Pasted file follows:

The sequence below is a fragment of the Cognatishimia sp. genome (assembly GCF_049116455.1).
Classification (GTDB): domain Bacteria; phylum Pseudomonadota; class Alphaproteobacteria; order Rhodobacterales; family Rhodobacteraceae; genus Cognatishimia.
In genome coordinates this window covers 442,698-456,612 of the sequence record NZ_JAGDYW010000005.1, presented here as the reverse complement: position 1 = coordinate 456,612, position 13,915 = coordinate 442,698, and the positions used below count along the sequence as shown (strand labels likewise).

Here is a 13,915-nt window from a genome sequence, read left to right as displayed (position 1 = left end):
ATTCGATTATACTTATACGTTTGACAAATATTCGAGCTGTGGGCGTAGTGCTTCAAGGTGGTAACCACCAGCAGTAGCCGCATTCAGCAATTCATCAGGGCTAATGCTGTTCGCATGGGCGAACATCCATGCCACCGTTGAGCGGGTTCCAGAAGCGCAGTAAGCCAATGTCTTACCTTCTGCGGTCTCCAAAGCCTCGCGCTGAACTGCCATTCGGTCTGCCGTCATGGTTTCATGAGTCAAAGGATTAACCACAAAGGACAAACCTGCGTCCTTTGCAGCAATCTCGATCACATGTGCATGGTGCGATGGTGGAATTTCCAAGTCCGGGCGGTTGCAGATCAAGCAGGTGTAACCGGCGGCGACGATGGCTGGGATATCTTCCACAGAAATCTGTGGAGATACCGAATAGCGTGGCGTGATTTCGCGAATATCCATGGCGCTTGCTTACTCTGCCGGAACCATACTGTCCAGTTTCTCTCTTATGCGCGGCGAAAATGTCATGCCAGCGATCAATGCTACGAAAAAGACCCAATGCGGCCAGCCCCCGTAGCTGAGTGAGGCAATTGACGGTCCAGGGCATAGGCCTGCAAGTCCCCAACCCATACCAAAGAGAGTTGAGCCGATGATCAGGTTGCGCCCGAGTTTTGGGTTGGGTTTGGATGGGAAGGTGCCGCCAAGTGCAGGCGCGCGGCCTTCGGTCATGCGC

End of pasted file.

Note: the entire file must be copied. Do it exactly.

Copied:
The sequence below is a fragment of the Cognatishimia sp. genome (assembly GCF_049116455.1).
Classification (GTDB): domain Bacteria; phylum Pseudomonadota; class Alphaproteobacteria; order Rhodobacterales; family Rhodobacteraceae; genus Cognatishimia.
In genome coordinates this window covers 442,698-456,612 of the sequence record NZ_JAGDYW010000005.1, presented here as the reverse complement: position 1 = coordinate 456,612, position 13,915 = coordinate 442,698, and the positions used below count along the sequence as shown (strand labels likewise).

Here is a 13,915-nt window from a genome sequence, read left to right as displayed (position 1 = left end):
ATTCGATTATACTTATACGTTTGACAAATATTCGAGCTGTGGGCGTAGTGCTTCAAGGTGGTAACCACCAGCAGTAGCCGCATTCAGCAATTCATCAGGGCTAATGCTGTTCGCATGGGCGAACATCCATGCCACCGTTGAGCGGGTTCCAGAAGCGCAGTAAGCCAATGTCTTACCTTCTGCGGTCTCCAAAGCCTCGCGCTGAACTGCCATTCGGTCTGCCGTCATGGTTTCATGAGTCAAAGGATTAACCACAAAGGACAAACCTGCGTCCTTTGCAGCAATCTCGATCACATGTGCATGGTGCGATGGTGGAATTTCCAAGTCCGGGCGGTTGCAGATCAAGCAGGTGTAACCGGCGGCGACGATGGCTGGGATATCTTCCACAGAAATCTGTGGAGATACCGAATAGCGTGGCGTGATTTCGCGAATATCCATGGCGCTTGCTTACTCTGCCGGAACCATACTGTCCAGTTTCTCTCTTATGCGCGGCGAAAATGTCATGCCAGCGATCAATGCTACGAAAAAGACCCAATGCGGCCAGCCCCCGTAGCTGAGTGAGGCAATTGACGGTCCAGGGCATAGGCCTGCAAGTCCCCAACCCATACCAAAGAGAGTTGAGCCGATGATCAGGTTGCGCCCGAGTTTTGGGTTGGGTTTGGATGGGAAGGTGCCGCCAAGTGCAGGCGCGCGGCCTTCGGTCATGCGC